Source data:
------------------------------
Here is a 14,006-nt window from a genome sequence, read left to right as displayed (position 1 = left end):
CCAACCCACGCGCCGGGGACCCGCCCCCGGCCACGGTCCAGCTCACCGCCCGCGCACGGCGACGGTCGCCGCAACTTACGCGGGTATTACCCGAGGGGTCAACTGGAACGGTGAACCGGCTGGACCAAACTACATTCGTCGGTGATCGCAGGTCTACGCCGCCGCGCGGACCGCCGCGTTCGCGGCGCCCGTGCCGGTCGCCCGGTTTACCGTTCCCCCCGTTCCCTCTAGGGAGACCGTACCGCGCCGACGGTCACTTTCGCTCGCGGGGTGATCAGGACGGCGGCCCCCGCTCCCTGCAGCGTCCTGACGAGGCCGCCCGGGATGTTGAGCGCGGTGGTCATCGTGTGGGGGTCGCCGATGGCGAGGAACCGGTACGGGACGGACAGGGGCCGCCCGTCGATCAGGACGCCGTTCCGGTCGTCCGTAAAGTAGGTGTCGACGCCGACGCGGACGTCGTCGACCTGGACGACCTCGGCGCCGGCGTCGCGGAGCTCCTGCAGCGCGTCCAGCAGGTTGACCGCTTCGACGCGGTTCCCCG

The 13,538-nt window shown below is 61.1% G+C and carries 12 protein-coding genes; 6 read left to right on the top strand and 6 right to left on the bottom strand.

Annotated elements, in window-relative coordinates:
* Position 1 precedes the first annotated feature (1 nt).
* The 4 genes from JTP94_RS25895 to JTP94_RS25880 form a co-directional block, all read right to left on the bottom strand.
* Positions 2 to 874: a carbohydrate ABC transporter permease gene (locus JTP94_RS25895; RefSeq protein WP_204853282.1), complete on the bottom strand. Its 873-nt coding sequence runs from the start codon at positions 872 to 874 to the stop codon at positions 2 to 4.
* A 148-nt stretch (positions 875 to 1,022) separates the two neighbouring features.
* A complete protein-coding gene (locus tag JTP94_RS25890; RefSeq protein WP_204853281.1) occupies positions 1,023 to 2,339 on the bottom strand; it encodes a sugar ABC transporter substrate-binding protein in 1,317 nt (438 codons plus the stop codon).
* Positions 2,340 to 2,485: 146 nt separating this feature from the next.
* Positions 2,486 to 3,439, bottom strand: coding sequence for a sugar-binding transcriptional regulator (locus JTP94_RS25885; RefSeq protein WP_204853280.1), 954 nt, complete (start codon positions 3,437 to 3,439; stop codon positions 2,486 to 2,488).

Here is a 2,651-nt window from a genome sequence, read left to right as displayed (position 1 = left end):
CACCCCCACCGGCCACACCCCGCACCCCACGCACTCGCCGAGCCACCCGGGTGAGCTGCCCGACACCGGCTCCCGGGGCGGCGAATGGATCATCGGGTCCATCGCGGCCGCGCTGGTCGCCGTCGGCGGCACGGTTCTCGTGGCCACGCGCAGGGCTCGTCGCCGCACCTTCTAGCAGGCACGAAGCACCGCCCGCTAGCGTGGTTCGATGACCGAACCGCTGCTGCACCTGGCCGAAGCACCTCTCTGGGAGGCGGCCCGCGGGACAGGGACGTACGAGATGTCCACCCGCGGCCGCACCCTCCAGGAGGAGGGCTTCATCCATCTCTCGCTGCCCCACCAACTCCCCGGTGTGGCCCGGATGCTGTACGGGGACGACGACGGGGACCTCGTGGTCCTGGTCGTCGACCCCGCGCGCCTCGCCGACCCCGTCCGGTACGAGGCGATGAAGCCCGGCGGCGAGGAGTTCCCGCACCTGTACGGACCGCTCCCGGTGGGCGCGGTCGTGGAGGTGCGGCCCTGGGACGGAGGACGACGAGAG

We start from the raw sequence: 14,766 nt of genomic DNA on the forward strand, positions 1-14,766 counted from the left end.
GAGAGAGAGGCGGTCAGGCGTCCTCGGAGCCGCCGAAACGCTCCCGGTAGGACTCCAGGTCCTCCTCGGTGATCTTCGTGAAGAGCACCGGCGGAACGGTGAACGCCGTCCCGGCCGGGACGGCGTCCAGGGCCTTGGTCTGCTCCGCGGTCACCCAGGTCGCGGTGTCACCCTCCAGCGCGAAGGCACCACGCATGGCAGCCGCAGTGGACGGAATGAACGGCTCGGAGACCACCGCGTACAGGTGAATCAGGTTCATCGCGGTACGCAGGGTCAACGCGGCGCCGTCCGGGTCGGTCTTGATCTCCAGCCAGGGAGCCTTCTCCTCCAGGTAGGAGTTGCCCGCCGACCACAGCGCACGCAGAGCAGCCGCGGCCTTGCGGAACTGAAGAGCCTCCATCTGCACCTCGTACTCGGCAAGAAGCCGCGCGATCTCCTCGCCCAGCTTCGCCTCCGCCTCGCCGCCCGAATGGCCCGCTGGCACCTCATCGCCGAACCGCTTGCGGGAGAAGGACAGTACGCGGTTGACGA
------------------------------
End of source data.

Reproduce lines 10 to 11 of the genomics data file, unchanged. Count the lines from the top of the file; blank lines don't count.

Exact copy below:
* Positions 2,340 to 2,485: 146 nt separating this feature from the next.
* Positions 2,486 to 3,439, bottom strand: coding sequence for a sugar-binding transcriptional regulator (locus JTP94_RS25885; RefSeq protein WP_204853280.1), 954 nt, complete (start codon positions 3,437 to 3,439; stop codon positions 2,486 to 2,488).